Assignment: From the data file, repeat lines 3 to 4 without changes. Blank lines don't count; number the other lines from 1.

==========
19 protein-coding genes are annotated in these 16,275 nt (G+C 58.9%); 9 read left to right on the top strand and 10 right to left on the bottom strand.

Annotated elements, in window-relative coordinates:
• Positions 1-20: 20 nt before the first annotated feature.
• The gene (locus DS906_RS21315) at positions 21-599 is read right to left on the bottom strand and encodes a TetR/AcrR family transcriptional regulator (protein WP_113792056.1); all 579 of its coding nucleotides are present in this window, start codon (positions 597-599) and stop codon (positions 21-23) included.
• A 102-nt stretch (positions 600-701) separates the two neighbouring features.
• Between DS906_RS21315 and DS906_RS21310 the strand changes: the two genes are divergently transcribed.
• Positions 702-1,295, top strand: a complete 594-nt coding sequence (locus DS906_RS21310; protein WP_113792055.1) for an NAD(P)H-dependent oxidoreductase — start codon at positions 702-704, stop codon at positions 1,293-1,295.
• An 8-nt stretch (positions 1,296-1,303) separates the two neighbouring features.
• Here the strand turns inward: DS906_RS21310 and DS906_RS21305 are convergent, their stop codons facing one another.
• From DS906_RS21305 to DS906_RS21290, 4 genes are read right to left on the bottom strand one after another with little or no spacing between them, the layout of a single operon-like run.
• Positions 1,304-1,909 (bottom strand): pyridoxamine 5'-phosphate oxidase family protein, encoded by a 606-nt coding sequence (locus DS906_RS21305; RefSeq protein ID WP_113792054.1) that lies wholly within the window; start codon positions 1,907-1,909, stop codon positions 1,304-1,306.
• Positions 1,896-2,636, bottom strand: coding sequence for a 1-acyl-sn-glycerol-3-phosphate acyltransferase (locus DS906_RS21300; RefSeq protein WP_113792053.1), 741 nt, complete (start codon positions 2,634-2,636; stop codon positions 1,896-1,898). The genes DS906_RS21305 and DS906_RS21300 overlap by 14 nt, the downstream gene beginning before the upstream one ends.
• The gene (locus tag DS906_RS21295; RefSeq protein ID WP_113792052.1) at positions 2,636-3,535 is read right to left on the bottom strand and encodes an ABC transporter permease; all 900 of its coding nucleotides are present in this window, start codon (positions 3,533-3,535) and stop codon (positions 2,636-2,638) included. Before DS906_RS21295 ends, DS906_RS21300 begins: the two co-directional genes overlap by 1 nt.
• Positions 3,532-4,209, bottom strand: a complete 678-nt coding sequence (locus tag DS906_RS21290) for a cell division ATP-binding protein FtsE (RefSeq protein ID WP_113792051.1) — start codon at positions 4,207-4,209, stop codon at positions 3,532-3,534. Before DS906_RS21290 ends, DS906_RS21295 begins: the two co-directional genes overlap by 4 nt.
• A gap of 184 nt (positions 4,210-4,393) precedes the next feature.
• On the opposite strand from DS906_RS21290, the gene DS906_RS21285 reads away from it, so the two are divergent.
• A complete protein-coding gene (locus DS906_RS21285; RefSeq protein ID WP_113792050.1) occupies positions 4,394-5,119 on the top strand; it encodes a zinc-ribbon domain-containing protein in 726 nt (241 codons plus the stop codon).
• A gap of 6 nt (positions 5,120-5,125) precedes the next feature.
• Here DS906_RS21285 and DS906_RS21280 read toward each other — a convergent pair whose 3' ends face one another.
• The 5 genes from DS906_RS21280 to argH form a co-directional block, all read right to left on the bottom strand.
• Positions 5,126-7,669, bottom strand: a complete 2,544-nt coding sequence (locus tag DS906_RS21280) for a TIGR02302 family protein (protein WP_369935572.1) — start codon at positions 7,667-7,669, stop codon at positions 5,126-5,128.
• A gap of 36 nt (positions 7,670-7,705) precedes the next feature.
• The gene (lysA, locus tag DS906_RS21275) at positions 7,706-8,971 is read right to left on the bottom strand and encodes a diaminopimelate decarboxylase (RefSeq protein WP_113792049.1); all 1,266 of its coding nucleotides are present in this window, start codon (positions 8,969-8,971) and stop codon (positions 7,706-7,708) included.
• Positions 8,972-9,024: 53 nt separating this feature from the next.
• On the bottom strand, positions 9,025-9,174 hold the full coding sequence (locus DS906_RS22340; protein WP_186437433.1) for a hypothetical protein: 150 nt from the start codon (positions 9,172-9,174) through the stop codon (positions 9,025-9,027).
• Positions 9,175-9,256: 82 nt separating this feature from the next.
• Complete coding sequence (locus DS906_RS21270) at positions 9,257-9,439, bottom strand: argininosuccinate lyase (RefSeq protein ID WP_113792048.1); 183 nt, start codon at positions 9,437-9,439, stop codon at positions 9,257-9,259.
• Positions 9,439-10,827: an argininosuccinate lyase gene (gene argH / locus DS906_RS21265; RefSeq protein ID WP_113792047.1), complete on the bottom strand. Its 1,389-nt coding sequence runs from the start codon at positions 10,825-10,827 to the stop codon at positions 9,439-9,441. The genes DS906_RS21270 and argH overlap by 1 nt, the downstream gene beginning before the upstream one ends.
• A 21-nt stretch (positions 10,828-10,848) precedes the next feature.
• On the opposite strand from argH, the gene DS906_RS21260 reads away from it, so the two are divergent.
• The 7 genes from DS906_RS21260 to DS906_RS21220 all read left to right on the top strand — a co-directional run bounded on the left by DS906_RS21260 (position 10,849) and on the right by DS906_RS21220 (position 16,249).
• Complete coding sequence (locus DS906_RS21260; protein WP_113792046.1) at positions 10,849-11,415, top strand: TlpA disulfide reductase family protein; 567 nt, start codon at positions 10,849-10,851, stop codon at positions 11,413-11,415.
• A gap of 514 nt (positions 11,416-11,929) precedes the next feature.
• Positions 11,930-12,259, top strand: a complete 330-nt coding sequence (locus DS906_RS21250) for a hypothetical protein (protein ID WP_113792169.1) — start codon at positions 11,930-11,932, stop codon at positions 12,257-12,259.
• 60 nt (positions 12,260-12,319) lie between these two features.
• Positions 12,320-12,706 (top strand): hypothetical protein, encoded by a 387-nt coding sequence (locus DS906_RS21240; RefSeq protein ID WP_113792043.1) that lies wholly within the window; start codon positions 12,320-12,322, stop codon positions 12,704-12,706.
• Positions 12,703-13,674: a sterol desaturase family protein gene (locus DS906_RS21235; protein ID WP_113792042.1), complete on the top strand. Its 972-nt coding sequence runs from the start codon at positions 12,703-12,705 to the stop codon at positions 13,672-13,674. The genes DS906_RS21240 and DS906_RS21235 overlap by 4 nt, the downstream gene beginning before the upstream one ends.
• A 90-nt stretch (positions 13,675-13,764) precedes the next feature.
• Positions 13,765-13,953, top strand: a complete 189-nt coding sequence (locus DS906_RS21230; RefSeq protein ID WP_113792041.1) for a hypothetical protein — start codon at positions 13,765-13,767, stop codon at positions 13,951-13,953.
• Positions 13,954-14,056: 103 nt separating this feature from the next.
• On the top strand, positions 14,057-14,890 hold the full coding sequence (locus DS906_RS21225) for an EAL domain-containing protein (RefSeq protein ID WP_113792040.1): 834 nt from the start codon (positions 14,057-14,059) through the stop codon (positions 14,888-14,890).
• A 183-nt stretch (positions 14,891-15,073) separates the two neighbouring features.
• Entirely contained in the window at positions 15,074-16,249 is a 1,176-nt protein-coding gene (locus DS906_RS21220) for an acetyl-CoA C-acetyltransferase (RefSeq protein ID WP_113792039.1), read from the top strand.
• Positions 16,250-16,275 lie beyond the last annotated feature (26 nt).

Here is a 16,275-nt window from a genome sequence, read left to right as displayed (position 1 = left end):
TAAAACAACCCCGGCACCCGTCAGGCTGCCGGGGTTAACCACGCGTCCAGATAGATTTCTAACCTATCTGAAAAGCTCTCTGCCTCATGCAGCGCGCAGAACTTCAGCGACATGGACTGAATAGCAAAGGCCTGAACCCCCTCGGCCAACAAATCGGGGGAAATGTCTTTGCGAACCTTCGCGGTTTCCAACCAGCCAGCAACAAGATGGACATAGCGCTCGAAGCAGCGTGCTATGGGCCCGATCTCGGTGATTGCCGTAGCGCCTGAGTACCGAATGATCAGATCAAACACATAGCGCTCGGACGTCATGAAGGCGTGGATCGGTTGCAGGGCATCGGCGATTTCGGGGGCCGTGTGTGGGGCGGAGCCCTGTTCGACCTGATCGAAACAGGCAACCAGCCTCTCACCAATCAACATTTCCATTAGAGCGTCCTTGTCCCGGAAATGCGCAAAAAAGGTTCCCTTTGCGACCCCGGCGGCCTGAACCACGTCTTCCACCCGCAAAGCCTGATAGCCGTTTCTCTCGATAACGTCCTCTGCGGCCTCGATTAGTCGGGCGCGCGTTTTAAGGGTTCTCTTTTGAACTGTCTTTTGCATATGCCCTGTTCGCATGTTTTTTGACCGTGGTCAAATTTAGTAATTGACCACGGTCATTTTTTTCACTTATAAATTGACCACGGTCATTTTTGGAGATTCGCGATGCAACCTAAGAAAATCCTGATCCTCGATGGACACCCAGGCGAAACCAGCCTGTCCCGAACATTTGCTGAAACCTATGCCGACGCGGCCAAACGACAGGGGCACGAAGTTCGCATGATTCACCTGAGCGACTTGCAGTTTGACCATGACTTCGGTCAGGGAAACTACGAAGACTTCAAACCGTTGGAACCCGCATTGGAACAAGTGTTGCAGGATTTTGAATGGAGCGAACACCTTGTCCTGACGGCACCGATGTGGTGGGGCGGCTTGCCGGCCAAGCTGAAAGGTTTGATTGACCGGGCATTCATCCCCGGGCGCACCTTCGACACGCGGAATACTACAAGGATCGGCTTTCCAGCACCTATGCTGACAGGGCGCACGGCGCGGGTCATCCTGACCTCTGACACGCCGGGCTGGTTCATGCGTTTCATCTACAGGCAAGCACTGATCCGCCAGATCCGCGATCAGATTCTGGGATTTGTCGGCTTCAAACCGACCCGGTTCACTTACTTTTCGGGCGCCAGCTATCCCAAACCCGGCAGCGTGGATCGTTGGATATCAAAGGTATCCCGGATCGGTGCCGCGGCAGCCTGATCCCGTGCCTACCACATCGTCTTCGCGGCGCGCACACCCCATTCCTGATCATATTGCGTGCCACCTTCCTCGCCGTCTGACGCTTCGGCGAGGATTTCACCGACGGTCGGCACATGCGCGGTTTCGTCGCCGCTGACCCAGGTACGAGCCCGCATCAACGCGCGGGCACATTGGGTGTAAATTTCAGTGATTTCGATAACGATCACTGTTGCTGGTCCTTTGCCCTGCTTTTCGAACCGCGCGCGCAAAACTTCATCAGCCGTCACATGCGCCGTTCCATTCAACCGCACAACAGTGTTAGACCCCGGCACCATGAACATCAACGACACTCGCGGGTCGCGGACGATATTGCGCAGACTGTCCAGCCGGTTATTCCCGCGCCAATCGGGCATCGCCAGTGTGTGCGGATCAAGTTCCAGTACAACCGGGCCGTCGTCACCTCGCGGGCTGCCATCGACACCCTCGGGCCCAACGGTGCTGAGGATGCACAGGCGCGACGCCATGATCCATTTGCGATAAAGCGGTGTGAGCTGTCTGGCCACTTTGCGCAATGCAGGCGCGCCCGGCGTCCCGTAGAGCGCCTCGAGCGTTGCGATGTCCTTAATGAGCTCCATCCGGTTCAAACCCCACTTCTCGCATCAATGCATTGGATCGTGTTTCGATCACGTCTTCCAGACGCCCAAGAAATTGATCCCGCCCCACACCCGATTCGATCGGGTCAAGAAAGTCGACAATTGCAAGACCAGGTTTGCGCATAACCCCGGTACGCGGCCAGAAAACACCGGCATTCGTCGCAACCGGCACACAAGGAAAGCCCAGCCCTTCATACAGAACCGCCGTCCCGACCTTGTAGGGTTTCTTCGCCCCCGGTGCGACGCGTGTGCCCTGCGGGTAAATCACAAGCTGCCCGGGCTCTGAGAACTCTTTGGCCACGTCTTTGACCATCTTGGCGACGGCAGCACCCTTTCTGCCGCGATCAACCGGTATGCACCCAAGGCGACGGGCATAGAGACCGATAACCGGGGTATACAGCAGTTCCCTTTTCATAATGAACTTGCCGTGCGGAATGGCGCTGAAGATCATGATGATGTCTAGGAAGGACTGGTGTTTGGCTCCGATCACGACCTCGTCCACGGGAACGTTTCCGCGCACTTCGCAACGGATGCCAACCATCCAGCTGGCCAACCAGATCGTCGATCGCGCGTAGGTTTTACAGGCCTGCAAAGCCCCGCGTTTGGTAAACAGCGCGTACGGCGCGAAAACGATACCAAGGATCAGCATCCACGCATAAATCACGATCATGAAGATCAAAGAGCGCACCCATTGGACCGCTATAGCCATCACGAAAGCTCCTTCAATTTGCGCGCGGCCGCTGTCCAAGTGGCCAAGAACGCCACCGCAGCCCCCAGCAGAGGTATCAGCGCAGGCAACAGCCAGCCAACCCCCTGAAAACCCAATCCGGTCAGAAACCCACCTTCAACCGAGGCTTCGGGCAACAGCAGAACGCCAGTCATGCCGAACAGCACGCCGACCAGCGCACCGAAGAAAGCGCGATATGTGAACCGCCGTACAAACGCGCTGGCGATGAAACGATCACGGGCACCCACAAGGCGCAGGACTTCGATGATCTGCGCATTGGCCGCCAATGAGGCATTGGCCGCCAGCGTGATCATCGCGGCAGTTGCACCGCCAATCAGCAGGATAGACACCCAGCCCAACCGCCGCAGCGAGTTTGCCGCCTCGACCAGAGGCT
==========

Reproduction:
• Positions 1-20: 20 nt before the first annotated feature.
• The gene (locus DS906_RS21315) at positions 21-599 is read right to left on the bottom strand and encodes a TetR/AcrR family transcriptional regulator (protein WP_113792056.1); all 579 of its coding nucleotides are present in this window, start codon (positions 597-599) and stop codon (positions 21-23) included.